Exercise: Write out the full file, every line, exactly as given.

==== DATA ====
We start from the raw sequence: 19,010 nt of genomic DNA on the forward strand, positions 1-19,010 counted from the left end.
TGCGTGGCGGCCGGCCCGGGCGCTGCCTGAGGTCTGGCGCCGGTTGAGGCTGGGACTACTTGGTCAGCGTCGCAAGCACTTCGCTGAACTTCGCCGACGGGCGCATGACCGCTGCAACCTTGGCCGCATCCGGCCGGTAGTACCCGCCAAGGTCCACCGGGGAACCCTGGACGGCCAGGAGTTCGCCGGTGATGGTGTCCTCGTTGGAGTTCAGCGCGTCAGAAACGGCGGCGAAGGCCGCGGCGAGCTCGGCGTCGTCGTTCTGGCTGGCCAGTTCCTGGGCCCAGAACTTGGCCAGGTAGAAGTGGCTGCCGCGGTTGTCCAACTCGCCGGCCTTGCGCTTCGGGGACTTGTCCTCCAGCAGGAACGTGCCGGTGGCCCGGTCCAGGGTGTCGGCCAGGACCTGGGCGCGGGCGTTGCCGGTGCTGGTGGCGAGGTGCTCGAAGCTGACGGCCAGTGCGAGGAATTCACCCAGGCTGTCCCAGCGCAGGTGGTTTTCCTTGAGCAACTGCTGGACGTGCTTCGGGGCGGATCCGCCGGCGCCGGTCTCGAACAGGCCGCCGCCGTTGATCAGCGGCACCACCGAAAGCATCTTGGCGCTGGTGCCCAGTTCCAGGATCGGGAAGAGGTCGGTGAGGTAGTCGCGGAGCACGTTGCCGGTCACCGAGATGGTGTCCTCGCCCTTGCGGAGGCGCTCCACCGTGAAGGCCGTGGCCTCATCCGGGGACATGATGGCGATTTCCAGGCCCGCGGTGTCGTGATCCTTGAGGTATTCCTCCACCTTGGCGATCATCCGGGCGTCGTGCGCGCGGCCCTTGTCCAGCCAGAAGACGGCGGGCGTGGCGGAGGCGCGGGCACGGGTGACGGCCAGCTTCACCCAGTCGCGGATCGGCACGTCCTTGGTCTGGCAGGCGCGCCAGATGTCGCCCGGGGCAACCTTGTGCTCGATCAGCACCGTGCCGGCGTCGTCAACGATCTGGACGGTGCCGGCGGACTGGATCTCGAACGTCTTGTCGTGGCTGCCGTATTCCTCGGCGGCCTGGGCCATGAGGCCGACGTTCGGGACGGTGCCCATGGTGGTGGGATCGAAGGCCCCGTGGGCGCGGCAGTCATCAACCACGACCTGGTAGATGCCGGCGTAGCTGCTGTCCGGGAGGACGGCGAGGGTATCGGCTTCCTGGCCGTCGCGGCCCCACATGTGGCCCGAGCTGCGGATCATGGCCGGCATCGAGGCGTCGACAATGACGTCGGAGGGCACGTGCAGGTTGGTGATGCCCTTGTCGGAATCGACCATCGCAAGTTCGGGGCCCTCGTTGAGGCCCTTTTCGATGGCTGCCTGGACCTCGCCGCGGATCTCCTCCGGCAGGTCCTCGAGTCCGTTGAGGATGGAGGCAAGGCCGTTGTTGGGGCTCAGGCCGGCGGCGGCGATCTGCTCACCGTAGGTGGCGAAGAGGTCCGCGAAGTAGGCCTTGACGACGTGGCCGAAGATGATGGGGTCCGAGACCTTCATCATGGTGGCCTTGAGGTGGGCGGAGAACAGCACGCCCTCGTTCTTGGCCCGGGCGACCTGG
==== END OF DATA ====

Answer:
We start from the raw sequence: 19,010 nt of genomic DNA on the forward strand, positions 1-19,010 counted from the left end.
TGCGTGGCGGCCGGCCCGGGCGCTGCCTGAGGTCTGGCGCCGGTTGAGGCTGGGACTACTTGGTCAGCGTCGCAAGCACTTCGCTGAACTTCGCCGACGGGCGCATGACCGCTGCAACCTTGGCCGCATCCGGCCGGTAGTACCCGCCAAGGTCCACCGGGGAACCCTGGACGGCCAGGAGTTCGCCGGTGATGGTGTCCTCGTTGGAGTTCAGCGCGTCAGAAACGGCGGCGAAGGCCGCGGCGAGCTCGGCGTCGTCGTTCTGGCTGGCCAGTTCCTGGGCCCAGAACTTGGCCAGGTAGAAGTGGCTGCCGCGGTTGTCCAACTCGCCGGCCTTGCGCTTCGGGGACTTGTCCTCCAGCAGGAACGTGCCGGTGGCCCGGTCCAGGGTGTCGGCCAGGACCTGGGCGCGGGCGTTGCCGGTGCTGGTGGCGAGGTGCTCGAAGCTGACGGCCAGTGCGAGGAATTCACCCAGGCTGTCCCAGCGCAGGTGGTTTTCCTTGAGCAACTGCTGGACGTGCTTCGGGGCGGATCCGCCGGCGCCGGTCTCGAACAGGCCGCCGCCGTTGATCAGCGGCACCACCGAAAGCATCTTGGCGCTGGTGCCCAGTTCCAGGATCGGGAAGAGGTCGGTGAGGTAGTCGCGGAGCACGTTGCCGGTCACCGAGATGGTGTCCTCGCCCTTGCGGAGGCGCTCCACCGTGAAGGCCGTGGCCTCATCCGGGGACATGATGGCGATTTCCAGGCCCGCGGTGTCGTGATCCTTGAGGTATTCCTCCACCTTGGCGATCATCCGGGCGTCGTGCGCGCGGCCCTTGTCCAGCCAGAAGACGGCGGGCGTGGCGGAGGCGCGGGCACGGGTGACGGCCAGCTTCACCCAGTCGCGGATCGGCACGTCCTTGGTCTGGCAGGCGCGCCAGATGTCGCCCGGGGCAACCTTGTGCTCGATCAGCACCGTGCCGGCGTCGTCAACGATCTGGACGGTGCCGGCGGACTGGATCTCGAACGTCTTGTCGTGGCTGCCGTATTCCTCGGCGGCCTGGGCCATGAGGCCGACGTTCGGGACGGTGCCCATGGTGGTGGGATCGAAGGCCCCGTGGGCGCGGCAGTCATCAACCACGACCTGGTAGATGCCGGCGTAGCTGCTGTCCGGGAGGACGGCGAGGGTATCGGCTTCCTGGCCGTCGCGGCCCCACATGTGGCCCGAGCTGCGGATCATGGCCGGCATCGAGGCGTCGACAATGACGTCGGAGGGCACGTGCAGGTTGGTGATGCCCTTGTCGGAATCGACCATCGCAAGTTCGGGGCCCTCGTTGAGGCCCTTTTCGATGGCTGCCTGGACCTCGCCGCGGATCTCCTCCGGCAGGTCCTCGAGTCCGTTGAGGATGGAGGCAAGGCCGTTGTTGGGGCTCAGGCCGGCGGCGGCGATCTGCTCACCGTAGGTGGCGAAGAGGTCCGCGAAGTAGGCCTTGACGACGTGGCCGAAGATGATGGGGTCCGAGACCTTCATCATGGTGGCCTTGAGGTGGGCGGAGAACAGCACGCCCTCGTTCTTGGCCCGGGCGACCTGG